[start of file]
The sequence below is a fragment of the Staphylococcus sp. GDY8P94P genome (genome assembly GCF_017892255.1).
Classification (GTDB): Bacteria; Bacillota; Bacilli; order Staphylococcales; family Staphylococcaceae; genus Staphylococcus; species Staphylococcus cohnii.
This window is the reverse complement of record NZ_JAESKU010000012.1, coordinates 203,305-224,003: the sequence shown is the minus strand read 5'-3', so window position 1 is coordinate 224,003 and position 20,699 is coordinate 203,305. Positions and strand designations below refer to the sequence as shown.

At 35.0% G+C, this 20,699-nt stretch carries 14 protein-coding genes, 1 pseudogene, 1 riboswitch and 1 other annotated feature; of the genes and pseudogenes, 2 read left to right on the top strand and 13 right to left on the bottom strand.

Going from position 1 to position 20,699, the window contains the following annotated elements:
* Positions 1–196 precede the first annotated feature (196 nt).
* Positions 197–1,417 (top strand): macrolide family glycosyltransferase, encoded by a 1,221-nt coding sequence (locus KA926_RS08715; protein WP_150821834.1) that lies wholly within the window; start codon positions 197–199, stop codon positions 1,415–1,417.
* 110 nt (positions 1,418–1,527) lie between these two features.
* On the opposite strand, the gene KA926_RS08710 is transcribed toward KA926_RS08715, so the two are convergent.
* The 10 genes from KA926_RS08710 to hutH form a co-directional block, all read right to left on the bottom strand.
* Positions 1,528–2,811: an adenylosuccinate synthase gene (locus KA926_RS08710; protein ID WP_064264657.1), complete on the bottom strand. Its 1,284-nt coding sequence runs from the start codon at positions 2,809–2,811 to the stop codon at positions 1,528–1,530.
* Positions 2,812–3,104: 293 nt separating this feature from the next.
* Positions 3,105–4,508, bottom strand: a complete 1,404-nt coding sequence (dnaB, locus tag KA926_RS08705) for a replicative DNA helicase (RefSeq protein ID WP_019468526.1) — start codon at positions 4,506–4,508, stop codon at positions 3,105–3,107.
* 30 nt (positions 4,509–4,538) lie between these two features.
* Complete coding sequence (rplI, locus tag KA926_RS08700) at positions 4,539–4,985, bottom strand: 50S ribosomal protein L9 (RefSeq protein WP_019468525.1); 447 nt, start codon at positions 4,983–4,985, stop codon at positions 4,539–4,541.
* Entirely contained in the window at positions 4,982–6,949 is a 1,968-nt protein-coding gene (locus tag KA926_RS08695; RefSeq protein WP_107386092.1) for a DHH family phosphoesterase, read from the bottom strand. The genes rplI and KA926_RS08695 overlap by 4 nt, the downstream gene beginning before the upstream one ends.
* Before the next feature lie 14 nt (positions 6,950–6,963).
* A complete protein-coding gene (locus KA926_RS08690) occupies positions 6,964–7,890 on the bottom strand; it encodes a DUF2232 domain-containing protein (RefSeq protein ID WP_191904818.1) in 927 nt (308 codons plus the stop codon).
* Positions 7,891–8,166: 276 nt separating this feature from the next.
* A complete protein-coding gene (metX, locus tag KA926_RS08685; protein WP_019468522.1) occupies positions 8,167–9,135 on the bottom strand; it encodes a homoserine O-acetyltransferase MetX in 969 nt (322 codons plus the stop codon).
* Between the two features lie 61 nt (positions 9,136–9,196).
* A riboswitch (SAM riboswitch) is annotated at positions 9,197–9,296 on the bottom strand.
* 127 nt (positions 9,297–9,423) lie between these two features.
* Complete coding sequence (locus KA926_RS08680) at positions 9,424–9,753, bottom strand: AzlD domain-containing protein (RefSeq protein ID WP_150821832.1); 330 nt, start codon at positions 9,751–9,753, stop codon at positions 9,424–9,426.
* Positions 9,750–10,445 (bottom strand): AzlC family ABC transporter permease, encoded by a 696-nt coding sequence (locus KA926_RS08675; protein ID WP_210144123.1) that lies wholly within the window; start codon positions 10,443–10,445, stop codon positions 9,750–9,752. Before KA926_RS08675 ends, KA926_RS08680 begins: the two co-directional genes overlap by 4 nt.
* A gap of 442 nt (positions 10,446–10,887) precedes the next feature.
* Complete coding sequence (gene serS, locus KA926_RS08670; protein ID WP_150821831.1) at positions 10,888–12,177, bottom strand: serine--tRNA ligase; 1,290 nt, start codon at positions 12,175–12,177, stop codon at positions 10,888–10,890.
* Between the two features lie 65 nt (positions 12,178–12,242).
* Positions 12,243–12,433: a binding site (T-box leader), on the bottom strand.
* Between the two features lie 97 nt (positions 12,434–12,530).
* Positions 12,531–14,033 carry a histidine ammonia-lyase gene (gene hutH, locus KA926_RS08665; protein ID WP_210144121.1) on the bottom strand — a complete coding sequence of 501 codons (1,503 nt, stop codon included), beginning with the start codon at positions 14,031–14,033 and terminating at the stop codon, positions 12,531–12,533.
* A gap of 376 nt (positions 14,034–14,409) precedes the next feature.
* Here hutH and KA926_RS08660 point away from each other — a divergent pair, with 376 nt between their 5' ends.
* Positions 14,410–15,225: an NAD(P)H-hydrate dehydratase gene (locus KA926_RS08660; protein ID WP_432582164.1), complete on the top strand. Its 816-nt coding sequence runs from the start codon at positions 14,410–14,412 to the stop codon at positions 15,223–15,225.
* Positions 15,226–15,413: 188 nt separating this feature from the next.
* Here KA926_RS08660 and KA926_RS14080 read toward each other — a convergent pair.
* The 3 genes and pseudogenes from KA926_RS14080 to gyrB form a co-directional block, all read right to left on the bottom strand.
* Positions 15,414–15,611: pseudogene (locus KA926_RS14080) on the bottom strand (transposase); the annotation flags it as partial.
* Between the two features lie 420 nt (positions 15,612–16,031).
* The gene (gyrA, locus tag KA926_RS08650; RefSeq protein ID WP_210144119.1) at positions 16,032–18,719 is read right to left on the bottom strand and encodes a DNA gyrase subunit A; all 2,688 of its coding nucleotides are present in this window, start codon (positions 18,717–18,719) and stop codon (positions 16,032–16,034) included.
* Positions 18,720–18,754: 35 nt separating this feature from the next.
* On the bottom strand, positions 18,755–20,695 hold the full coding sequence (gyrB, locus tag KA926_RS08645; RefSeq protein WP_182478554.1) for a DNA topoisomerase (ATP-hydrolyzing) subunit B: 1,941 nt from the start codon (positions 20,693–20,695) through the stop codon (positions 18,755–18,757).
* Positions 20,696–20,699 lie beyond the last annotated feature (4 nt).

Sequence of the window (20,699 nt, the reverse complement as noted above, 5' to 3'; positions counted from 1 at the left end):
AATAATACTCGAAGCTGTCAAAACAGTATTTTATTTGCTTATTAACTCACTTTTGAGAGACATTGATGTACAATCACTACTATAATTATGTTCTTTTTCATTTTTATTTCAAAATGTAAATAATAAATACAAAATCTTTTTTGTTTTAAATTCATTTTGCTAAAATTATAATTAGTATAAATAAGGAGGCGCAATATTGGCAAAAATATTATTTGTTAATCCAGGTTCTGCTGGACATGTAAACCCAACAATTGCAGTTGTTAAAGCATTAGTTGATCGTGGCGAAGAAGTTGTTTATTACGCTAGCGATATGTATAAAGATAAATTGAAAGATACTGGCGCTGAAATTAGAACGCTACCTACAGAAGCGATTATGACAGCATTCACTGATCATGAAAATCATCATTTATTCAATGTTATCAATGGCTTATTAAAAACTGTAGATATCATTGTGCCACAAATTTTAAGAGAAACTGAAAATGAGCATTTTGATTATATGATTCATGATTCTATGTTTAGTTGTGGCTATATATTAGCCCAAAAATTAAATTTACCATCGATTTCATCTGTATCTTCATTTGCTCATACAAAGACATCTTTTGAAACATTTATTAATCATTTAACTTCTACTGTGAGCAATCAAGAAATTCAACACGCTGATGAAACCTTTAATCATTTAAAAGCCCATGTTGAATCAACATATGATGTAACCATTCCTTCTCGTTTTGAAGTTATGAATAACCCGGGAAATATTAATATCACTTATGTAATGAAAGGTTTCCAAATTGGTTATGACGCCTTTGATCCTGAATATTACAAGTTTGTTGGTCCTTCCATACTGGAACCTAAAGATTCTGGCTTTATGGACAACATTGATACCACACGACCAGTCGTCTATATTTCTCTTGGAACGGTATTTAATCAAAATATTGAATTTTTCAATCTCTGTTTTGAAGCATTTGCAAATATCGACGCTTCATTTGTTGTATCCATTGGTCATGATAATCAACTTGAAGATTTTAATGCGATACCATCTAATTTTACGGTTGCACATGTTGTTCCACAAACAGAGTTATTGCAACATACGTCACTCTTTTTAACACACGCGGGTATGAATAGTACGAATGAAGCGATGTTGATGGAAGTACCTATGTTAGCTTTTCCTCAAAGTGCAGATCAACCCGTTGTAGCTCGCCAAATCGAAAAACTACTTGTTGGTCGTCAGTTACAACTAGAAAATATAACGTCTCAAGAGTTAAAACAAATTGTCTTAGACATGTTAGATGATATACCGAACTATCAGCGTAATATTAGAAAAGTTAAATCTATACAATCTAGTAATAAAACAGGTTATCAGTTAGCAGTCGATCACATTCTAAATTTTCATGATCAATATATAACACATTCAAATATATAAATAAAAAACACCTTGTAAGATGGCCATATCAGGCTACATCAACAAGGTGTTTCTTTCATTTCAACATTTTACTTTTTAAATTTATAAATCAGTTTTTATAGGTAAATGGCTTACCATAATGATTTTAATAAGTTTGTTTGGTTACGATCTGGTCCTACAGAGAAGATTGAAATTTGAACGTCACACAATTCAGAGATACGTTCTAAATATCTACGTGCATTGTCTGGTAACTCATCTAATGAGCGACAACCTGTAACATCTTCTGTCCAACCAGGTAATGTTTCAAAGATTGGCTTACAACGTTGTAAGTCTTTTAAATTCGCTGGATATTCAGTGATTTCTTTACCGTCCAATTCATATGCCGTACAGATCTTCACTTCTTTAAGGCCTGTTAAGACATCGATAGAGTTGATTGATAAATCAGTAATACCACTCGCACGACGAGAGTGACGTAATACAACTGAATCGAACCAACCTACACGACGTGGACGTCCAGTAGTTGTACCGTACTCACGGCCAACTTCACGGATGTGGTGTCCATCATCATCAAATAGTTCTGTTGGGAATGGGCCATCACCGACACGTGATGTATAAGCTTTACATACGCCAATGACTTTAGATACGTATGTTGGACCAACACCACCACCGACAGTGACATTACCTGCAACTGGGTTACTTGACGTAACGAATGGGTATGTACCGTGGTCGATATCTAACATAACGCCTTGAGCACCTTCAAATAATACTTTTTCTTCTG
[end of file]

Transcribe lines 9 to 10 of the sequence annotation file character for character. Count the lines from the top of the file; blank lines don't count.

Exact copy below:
* On the opposite strand, the gene KA926_RS08710 is transcribed toward KA926_RS08715, so the two are convergent.
* The 10 genes from KA926_RS08710 to hutH form a co-directional block, all read right to left on the bottom strand.